Infosec’s Mental Health Role Models

by Bill Brenner on December 2, 2013

This weekend some friends asked about the reaction this blog has had in my industry. Truth is, I was unprepared for what followed the blog’s launch four years ago. In hindsight it makes perfect sense.

Mood music:

Friends asked if my information security colleagues were weirded out by the blog and whether it had an adverse effect on my ability to interview people.

In fact, the opposite happened.

By the time I was done baring my soul, people I had known through my business life were sharing stories about their own run-ins with mental illness. I didn’t expect that because I had been accustomed to dealing with some pretty tough characters. But people who had previously intimidated me were opening up, and I made dear friends when I least expected to.

I shouldn’t have been surprised, because the security industry is full of high stress and paranoia. More importantly, those who are drawn to the world of hacking and infosec have complex personalities and brain chemistry and are given to depression, feelings of loneliness and self-destruction.

Obviously, this isn’t something limited to the infosec community. People from all walks of life are prone to these challenges. But infosec is the world in which I’ve had the most experience observing the human condition.

As someone who has struggled with plenty of mental trauma, I’m thankful as hell to be part of the infosec community. I’ve witnessed extraordinary resilience and honesty among my peers, and they have inspired me to be a better man, constantly working to deal with the ghosts that still haunt me on occasion.

I’m grateful to infosec friends who haven’t taken the scourge of mental illness lying down. There are those who started and maintain The Information Technology Burnout Project to help those suffering with work-induced emotional and psychological distress.

And there are people like Amber Baldet, who has taken her suicide hotline skills to another level with a presentation on suicide prevention tactics that she has given at least twice at security conferences. Her presentation can be viewed online, as well.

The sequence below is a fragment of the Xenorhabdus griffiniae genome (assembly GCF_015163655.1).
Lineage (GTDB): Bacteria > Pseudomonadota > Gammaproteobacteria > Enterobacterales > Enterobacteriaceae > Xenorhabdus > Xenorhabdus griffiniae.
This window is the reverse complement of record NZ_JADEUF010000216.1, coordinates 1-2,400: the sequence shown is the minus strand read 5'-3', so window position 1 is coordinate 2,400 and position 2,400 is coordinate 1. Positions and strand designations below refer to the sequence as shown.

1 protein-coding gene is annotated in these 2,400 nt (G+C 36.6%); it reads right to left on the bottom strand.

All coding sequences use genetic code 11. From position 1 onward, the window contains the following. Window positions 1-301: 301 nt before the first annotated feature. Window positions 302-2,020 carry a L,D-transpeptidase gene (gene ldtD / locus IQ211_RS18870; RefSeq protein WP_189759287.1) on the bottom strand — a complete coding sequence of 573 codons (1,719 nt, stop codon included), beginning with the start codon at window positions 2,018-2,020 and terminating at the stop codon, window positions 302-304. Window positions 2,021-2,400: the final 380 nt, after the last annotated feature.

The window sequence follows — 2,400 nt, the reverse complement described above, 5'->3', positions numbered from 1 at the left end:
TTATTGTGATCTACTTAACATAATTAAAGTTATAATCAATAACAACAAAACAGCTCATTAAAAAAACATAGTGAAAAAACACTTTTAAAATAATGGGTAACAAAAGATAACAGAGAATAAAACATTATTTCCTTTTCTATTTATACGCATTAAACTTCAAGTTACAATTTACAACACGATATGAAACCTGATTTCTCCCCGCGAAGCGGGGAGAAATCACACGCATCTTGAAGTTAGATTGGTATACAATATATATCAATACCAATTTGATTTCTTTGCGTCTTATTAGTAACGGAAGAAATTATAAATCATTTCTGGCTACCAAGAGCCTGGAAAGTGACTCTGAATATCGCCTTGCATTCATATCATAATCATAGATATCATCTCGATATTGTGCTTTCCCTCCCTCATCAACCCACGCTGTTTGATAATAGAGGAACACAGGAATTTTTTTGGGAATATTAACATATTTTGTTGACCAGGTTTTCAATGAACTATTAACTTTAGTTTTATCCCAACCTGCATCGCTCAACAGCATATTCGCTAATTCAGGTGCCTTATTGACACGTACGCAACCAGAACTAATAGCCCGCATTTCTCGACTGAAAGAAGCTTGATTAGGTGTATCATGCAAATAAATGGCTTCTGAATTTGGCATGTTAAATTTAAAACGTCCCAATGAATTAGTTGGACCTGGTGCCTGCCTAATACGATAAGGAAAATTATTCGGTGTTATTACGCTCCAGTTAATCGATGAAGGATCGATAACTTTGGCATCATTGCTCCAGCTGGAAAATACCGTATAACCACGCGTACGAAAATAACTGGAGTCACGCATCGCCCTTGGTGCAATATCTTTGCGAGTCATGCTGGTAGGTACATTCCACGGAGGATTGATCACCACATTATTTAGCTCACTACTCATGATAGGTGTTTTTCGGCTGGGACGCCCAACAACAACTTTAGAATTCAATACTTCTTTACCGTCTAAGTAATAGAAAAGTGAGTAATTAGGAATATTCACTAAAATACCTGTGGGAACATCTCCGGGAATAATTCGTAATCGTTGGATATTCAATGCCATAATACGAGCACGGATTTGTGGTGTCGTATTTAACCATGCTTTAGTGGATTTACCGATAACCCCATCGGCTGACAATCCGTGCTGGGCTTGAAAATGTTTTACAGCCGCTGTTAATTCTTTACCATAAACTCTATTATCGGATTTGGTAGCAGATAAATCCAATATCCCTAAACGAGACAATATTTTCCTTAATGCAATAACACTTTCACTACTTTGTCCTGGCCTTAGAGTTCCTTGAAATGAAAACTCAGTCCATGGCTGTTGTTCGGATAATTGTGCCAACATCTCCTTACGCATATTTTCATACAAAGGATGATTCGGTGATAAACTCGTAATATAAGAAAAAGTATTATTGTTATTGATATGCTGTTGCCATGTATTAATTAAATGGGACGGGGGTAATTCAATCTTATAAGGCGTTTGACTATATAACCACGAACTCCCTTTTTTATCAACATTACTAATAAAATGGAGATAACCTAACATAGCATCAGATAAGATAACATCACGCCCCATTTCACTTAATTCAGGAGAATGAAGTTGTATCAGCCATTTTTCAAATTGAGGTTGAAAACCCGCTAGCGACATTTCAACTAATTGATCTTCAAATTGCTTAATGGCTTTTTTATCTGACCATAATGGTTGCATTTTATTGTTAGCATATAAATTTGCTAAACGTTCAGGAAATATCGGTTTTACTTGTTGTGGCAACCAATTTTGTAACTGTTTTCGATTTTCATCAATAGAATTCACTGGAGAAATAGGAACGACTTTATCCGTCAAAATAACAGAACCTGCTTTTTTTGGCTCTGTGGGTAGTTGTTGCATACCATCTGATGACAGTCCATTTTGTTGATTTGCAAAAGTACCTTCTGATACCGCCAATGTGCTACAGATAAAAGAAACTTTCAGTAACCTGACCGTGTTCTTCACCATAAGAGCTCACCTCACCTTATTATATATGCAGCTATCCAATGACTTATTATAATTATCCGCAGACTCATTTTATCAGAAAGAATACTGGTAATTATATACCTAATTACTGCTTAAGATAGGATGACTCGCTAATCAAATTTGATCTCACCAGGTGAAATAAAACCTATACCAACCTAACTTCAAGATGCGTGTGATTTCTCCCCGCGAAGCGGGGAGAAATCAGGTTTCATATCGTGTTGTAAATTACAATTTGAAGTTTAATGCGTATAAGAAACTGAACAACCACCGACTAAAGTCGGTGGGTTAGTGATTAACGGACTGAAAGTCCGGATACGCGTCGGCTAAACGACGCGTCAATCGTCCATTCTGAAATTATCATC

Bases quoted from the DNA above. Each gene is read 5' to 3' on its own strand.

Now more than ever, I believe I’m in the right industry. I’ve learned a lot about the technology and culture. But more than that, I’ve learned a lot about how to carry on in a world of perpetual adversity.

Skeleton Headache

{ 3 comments… read them below or add one }

anon December 28, 2014 at 6:26 pm

Serious and honest question: Aren’t you afraid of people taking advantage of you when you open up like this? In the past I have had bad experiences where info like this that I disclosed was used to further attack me. How can you do this and avoid attack?

thank you again, your writings have become my weekly readings.

Bill Brenner December 30, 2014 at 10:18 am

Good question. I’d have to say the opposite has happened. By being open, I don’t worry so much about someone holding things over my head.

Chris Blask July 11, 2016 at 11:28 am

I’ve had the same experience as Bill. After childhood experiences along these lines I took a “you can’t hold it over me, I’ll say it first” approach and have never regretted it.

The choice is to either suffer guaranteed consequences of bottling things up (fear, anxiety, behavioral difficulty…) or potential consequences of other people being idiots. The former is horrific and, it turns out, the latter is rare (and largely someone else’s problem). It’s also provided proof that almost all people are good and decent almost all the time, which goes even further to make life better and easier.

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